Maxine Aaronson, Attorney at Law
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Estate Planning Newsletter

  • When a Decedent's Killer is Also an Heir
    If a person murders a relative, is he/she entitled to receive any of the victim’s property? In most cases, the answer would be “no.” Usually, a convicted killer cannot inherit a victim’s property, even if he/she... Read more.
  • Taxation of Long-Term Care Insurance After HIPAA
    People are living longer, but for many a reality of aging is that at some point they are unable to care for themselves. The costs of retirement homes and in-home care are rising, generating concerns for many on how to pay for the cost... Read more.
  • Processing a Life Insurance Policy Death Claim
    The beneficiary of a life insurance policy is the person entitled to receive the death benefit of the policy when the insured person dies. In order to collect on a death benefit claim, the beneficiary must usually comply with specific... Read more.
  • Tax Issues Related to Contaminated Property
    The Comprehensive Environmental Response, Compensation and Liability Act of 1980 (CERCLA) imposes liability for the investigation and cleanup of contaminated real property without regard to whether the landowner created or allowed the... Read more.
Estate Planning News Links

Formal Requirements of Wills & Witnesses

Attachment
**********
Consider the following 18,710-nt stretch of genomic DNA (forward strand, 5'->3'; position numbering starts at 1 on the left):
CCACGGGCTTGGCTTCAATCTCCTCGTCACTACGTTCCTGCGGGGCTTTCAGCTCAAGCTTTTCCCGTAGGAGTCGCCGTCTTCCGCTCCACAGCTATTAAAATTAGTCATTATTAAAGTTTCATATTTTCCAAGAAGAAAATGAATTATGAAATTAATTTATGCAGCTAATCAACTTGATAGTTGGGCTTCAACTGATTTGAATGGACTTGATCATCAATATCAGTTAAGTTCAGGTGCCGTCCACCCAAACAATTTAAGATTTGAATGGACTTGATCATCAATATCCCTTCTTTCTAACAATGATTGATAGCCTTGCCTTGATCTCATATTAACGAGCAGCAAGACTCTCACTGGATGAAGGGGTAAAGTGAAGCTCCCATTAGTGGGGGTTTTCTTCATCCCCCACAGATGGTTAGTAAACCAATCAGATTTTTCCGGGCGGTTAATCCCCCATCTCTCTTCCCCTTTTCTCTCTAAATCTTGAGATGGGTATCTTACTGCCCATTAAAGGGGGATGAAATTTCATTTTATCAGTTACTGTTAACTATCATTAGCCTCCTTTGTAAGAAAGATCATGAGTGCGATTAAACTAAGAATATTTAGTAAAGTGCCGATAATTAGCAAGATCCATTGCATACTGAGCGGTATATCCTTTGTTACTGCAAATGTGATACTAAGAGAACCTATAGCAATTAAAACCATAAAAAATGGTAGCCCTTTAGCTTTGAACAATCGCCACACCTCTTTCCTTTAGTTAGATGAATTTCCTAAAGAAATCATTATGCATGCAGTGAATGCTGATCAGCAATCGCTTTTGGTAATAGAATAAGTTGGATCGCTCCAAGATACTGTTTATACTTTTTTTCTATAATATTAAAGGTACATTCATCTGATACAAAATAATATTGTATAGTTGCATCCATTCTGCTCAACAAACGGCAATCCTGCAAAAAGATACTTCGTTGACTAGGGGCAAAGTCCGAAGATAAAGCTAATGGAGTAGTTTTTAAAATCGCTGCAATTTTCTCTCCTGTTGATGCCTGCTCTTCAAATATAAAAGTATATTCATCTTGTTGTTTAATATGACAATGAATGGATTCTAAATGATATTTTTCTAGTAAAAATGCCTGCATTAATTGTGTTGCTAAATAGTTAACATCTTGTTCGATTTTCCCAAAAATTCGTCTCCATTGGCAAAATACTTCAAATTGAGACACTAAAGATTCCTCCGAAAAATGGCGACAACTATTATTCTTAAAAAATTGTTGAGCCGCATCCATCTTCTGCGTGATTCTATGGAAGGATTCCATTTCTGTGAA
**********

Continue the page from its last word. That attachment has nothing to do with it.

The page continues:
A witnessed will is only one of several different types of wills. It is also referred to as a “formal” or “attested” will, and involves the eyewitness participation of other people.

Witnesses

In most states, a witnessed will must be observed by 2 individuals. They must also state that they were present when the person (testator) signed the will, and then recite the way it was signed. This helps safeguard the witnessing (in case at a later date, they are unavailable to verify the testator’s signature on the will).

Who Should Be A Witness

A witness should not be someone who will inherit under the will. Some states disallow this type of witness, and other states limit the inheritance a witness to a will can receive. Witnesses should also be competent to testify about the signing of the will and likely to outlive the testator.

Signature Requirements

A witnessed will must be signed by one of the following:

  • The person making the will (testator)
  • A person the testator has chosen to sign on his/her behalf
  • A conservator chosen by the courts

Marks of the Testator

The testator does not necessarily have to put his/her signature on the will. Other marks will satisfy the signature requirement if the testator is not able to sign the will because he/she is either illiterate or disabled. These types of marks include:

  • Any mark that is near the testator’s name
  • Another person’s signature (with the testator’s direction), in the presence of the testator
  • A conservator’s signature

However, in order for these types of marks to be valid as signatures, they must be witnessed and signed by 2 other persons.